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Warning on global blood pressure rates

Wednesday November 16th, 2016

The incidence of high blood pressure has nearly doubled in the last 40 years globally, researchers say today.

The analysis by Imperial College, London, finds relatively low rates in the UK and USA - but growing rates in many poor countries.

Professor Majid Ezzati and colleagues at Imperial College London, UK, report their findings in The Lancet saying it is "the leading global risk factor for cardiovascular diseases and chronic kidney disease."

They add: "One of the global non-communicable disease targets adopted by the World Health Assembly in 2013 is to lower the prevalence of raised blood pressure by 25% compared with its 2010 level by 2025."

The British Heart Foundation said the findings were "shocking."

The researchers say consistent global information is needed to understand how countries compare on blood pressure levels and trends, so the team looked at 1,479 studies on a national, subnational, or community level in 200 countries. This covered 19.1 million adults in total.

Results showed that blood pressure has dropped sharply in high-income countries, but risen in many low and middle-income countries, especially those in east and southeast Asia, south Asia, Oceania, and sub-Saharan Africa.

The European country with the lowest proportion of people with high blood pressure in 2015 was the UK, with South Korea, USA and Canada being the lowest in the world.

"The number of adults with raised blood pressure increased from 594 million in 1975 to 1.13 billion in 2015, with the increase largely in low-income and middle-income countries," the team reports. This net global increase is due to population growth and ageing, they state.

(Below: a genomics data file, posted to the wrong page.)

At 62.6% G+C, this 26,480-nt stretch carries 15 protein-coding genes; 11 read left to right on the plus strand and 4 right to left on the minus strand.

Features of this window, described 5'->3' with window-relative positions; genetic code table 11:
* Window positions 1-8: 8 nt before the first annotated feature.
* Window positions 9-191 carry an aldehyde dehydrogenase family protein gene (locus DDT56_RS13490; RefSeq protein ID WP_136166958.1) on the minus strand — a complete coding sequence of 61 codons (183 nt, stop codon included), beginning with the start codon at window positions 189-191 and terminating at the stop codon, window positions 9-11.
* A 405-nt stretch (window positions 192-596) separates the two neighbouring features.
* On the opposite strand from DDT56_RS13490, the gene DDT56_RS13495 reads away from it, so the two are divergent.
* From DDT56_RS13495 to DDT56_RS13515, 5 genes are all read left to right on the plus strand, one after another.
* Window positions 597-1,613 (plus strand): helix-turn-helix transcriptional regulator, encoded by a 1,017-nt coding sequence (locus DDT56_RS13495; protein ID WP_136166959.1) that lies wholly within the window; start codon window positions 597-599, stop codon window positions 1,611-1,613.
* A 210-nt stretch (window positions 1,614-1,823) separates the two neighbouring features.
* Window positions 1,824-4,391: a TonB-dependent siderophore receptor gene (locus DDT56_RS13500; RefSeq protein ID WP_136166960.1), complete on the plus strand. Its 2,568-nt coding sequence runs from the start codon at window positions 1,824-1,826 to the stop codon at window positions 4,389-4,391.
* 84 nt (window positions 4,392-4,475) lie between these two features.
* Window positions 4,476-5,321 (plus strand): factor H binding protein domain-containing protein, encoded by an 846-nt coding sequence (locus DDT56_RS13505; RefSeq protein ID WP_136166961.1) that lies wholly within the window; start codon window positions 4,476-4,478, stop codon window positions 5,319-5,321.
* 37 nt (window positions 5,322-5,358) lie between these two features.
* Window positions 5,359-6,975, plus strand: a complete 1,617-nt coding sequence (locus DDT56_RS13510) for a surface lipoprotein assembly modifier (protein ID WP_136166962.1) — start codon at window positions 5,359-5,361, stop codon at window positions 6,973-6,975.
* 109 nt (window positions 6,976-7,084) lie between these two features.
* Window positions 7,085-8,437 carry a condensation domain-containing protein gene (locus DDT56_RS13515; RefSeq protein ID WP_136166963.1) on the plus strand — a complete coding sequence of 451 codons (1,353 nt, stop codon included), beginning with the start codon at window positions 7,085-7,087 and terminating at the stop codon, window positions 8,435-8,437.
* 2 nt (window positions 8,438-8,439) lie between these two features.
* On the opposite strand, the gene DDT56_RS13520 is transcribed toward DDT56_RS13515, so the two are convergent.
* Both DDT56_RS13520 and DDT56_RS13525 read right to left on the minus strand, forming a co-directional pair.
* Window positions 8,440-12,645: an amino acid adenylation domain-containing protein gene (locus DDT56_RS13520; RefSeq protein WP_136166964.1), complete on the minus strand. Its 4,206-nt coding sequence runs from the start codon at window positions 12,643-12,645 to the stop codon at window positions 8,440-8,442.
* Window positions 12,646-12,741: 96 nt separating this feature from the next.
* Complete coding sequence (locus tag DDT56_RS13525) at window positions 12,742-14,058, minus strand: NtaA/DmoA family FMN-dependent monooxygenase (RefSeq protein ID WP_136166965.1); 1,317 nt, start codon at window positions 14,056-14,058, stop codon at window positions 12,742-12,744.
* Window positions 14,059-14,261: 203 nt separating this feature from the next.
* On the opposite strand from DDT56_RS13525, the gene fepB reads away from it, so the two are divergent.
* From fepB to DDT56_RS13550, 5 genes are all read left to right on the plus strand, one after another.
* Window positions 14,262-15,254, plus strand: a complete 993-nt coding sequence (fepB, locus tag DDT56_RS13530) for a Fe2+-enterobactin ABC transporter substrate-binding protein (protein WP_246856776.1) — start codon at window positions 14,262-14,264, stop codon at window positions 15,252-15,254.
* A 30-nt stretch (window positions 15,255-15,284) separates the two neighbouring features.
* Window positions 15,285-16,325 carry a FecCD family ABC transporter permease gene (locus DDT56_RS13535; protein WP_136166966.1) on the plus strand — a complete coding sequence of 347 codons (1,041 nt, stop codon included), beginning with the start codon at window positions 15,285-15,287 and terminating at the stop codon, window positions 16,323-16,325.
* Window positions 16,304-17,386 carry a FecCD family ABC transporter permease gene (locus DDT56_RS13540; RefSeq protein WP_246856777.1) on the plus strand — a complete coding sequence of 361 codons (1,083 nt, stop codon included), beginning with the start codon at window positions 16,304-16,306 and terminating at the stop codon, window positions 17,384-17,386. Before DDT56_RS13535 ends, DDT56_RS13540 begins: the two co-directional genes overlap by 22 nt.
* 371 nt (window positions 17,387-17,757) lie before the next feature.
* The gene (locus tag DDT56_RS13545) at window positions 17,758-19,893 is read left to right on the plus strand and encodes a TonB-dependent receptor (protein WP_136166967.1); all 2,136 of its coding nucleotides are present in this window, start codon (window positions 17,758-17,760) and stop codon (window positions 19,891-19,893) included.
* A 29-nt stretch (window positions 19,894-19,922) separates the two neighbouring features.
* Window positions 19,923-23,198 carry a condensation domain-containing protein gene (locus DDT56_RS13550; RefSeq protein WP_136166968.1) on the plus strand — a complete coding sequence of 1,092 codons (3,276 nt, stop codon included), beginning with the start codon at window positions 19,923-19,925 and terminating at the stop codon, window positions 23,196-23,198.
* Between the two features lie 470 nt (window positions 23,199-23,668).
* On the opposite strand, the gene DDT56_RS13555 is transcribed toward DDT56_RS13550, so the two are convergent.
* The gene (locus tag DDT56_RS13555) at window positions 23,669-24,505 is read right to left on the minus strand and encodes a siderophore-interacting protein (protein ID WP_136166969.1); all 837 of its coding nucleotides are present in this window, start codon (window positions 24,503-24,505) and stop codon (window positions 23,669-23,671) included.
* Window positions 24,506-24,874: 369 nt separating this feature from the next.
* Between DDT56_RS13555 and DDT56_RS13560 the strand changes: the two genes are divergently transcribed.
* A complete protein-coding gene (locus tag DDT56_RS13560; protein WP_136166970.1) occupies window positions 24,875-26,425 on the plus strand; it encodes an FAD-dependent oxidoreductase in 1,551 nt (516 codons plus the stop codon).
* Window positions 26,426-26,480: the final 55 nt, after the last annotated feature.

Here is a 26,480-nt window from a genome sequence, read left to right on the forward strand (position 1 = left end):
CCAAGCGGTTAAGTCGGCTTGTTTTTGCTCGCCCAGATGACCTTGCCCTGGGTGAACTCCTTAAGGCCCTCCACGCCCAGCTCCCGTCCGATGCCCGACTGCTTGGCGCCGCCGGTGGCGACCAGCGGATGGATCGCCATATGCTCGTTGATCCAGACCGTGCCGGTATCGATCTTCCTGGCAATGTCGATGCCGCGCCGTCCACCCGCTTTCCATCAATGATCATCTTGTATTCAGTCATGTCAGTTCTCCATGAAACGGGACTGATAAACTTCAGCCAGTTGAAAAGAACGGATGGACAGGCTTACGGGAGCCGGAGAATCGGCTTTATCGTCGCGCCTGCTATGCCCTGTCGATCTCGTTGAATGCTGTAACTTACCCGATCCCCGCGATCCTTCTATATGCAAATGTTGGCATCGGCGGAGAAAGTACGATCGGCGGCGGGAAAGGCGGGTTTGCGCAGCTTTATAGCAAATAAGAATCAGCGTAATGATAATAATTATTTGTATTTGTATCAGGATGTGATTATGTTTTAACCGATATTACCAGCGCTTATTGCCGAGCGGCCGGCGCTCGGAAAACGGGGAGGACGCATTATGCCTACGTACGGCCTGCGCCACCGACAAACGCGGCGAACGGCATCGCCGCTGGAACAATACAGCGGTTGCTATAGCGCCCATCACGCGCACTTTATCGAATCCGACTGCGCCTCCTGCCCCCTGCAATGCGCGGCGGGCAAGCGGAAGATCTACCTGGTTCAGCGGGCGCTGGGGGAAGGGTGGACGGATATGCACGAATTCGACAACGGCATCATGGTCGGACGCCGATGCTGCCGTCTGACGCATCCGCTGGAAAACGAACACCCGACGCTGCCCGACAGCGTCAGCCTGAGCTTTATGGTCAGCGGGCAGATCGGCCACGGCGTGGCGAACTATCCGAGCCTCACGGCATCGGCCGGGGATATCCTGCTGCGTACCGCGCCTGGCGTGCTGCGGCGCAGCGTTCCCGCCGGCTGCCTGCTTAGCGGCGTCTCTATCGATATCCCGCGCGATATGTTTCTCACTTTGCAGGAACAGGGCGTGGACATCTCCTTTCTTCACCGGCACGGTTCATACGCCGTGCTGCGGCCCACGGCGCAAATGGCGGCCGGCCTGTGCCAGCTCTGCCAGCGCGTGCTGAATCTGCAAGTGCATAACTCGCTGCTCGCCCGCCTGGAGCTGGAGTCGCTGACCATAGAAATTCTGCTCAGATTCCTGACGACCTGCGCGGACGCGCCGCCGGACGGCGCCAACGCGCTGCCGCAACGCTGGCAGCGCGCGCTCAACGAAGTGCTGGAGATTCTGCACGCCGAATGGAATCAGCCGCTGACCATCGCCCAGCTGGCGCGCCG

Professor Ezzati said: "High blood pressure is no longer related to affluence, but is now a major health issue linked with poverty." In high-income countries earlier diagnosis and better medication have helped counteract rising obesity, which is a high blood pressure risk factor.

Julie Ward, of the British Heart Foundation, said: "There are 16 million people living with high blood pressure in the UK alone but it’s clear this is a global problem that is a major cause of heart attacks and strokes around the world.

“These findings remind us that people living in deprived areas are at a much greater risk of having high blood pressure. And we remain greatly concerned that almost half of all people with high blood pressure in the UK are unaware of their condition and remain undiagnosed."

NCD Risk Factor Collaboration. Worldwide trends in blood pressure from 1975 to 2015: a pooled analysis of 1479 population-based measurement studies with 19.1 million participants. The Lancet 15 November 2016; doi: 10.1016/S0140-6736(16)31919-5 [abstract]

Tags: Heart Health | UK News | World Health

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